Deputy PM Najib, left, is expected to replace the unpopular PM Abdullah
Malaysia's main ruling party, The United Malays National Organisation (UMNO), has agreed to delay internal leadership polls until next March.
Prime Minister Abdullah Badawi would not confirm he would be a candidate.
Ministers in government and analysts said this allowed for the possibility of a faster handover of power by Mr Abdullah to his deputy.
The prime minister has been under increasing pressure to resign in the face of a revived opposition.
Ever since he led his government to an abysmal showing in the general election Mr Abdullah has been battling to stay at the helm of Malaysia's ruling Barisan Nasional or National Front coalition.
He resisted pressure to resign in the immediate aftermath of the result in March this year, and then hammered out a plan for a transition of power to deputy prime minister Najib Razak in 2010.
UMNO's latest decision to delay its leadership contest is seen as significant because traditionally, the UMNO president becomes the country's prime minister.
Reporters said Mr Abdullah's refusal to say if he would be a candidate for leadership six months from now heightens the political instability.
"I have not made any decision as far as this particular point is concerned," Mr Abdullah said.
"The decision is mine, you can go on guessing. As far as I'm concerned I love the party," he added.
But the opposition has been threatening to topple the government, and the discontent within his own party has been growing, the BBC's correspondent Robin Brant says.
Mr Abdullah's plan to hang on until next June now looks unlikely, and it seems almost certain that these are the final months of his premiership, our correspondent says.
He says the message from Mr Abdullah's allies in UMNO is clear - we are giving you six months, then you should go.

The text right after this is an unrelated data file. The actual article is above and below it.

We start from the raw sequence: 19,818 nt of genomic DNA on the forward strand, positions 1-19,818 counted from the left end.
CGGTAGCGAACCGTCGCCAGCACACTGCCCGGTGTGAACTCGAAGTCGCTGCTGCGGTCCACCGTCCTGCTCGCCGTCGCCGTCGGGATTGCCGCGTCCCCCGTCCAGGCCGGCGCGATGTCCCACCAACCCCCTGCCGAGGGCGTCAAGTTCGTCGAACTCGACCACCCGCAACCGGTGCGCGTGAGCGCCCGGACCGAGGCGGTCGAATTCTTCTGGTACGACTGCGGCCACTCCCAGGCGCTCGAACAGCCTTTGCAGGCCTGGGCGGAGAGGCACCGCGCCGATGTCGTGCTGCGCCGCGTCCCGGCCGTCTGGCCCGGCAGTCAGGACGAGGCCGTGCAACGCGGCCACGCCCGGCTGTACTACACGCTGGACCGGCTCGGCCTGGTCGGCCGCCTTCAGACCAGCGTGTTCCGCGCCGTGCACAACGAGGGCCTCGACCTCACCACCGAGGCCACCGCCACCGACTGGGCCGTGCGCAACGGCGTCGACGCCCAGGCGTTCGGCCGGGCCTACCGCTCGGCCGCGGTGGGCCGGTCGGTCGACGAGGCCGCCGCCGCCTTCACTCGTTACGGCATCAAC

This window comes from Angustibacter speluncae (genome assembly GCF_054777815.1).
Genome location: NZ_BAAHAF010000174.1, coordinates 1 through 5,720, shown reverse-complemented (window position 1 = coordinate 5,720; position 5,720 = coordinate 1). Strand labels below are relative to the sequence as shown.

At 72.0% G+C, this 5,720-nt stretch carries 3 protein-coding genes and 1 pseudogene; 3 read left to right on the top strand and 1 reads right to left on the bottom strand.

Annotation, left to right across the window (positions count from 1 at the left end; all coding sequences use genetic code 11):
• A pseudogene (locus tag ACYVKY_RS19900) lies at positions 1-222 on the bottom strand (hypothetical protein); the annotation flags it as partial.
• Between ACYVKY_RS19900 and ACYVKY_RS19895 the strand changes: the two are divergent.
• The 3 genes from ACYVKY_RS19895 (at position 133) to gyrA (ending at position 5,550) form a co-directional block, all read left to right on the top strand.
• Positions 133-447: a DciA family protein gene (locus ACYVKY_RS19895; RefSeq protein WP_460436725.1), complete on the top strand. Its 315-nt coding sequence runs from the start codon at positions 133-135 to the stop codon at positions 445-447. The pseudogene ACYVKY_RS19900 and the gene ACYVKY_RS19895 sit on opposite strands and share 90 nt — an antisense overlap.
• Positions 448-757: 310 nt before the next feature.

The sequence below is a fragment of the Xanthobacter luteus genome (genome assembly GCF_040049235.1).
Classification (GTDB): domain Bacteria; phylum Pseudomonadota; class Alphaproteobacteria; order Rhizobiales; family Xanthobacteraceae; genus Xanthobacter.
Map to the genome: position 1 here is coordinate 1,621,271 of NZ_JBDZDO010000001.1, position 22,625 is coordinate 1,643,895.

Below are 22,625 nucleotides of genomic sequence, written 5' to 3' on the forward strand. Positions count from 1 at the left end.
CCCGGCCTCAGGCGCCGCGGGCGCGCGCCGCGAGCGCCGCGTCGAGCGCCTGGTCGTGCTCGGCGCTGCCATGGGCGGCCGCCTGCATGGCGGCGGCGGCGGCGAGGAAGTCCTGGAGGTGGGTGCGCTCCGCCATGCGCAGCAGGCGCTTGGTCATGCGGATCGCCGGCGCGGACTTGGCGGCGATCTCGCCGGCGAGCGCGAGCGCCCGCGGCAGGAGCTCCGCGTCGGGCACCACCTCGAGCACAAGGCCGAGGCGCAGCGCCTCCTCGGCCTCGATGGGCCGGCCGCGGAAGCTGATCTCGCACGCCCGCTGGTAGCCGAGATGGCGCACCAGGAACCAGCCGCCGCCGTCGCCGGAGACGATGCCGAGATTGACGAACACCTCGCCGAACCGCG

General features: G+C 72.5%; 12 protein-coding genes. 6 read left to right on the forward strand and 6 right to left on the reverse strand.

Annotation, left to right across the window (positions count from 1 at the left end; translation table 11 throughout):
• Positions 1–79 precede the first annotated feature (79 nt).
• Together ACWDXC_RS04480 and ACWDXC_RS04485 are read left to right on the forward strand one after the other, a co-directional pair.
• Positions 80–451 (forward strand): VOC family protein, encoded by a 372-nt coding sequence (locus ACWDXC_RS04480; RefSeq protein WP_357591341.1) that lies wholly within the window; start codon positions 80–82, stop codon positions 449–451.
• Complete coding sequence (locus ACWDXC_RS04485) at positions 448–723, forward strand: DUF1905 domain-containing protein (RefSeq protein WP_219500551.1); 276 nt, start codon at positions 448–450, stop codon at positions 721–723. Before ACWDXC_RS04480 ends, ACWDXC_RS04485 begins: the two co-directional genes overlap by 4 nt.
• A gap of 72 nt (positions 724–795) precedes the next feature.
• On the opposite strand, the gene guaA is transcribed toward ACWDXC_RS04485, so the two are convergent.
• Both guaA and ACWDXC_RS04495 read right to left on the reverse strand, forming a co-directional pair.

Mr Abdullah admitted that several members of UMNO's supreme council were pushing him to quit and said the party polls had been postponed "to help facilitate an early transition".
"Since we have decided to speed up the transition, the original 2010 deadline is out of the question," he said.
Trade Minister Muhyiddin Yassin, one of those pushing for a revamped leadership, also indicated that the 2010 handover plan was now abandoned.
"As far as I'm concerned it's a new deadline that has been set. In a way it is to bring forward the deadline," he told reporters.
Mr Najib is widely expected to replace Mr Abdullah, at a time when the government is the most unpopular it has been in half a century.
Leading the opposition Pakatan Rakyat alliance is former deputy prime minister Anwar Ibrahim. In Hong Kong to attend a private bankers' conference, he said that the possible accession of Mr Najib to power would only strengthen opposition to the government.
"The issue is not whether Prime Minister Abdullah leaves or his deputy takes over. The issue is that they have lost their mandate from the people," Mr Anwar said.
"However unpopular Abdullah is now, Najib is more unpopular than Abdullah... Najib has a major problem, in credibility," Mr Anwar said.
He said there were many unexplained issues ranging from a past murder case, and alleged kickbacks on military procurement deals, which Mr Najib should help explain.
"Because of our moral position, in terms of our agenda for change and reform, for transparency and accountability, you can see of course a much stronger base," Mr Anwar said of his opposition alliance.
"It affirms our case. It's not we're talking about individuals, we're talking about systemic change. We need reform in the country," he said.
Mr Anwar claims to have a majority of members of parliament backing his bid to topple the government and has been pressing the government to call a vote of no-confidence to prove it.
The government lost its two-thirds majority in parliament at general elections in March this year, for the first time since Malaysian independence.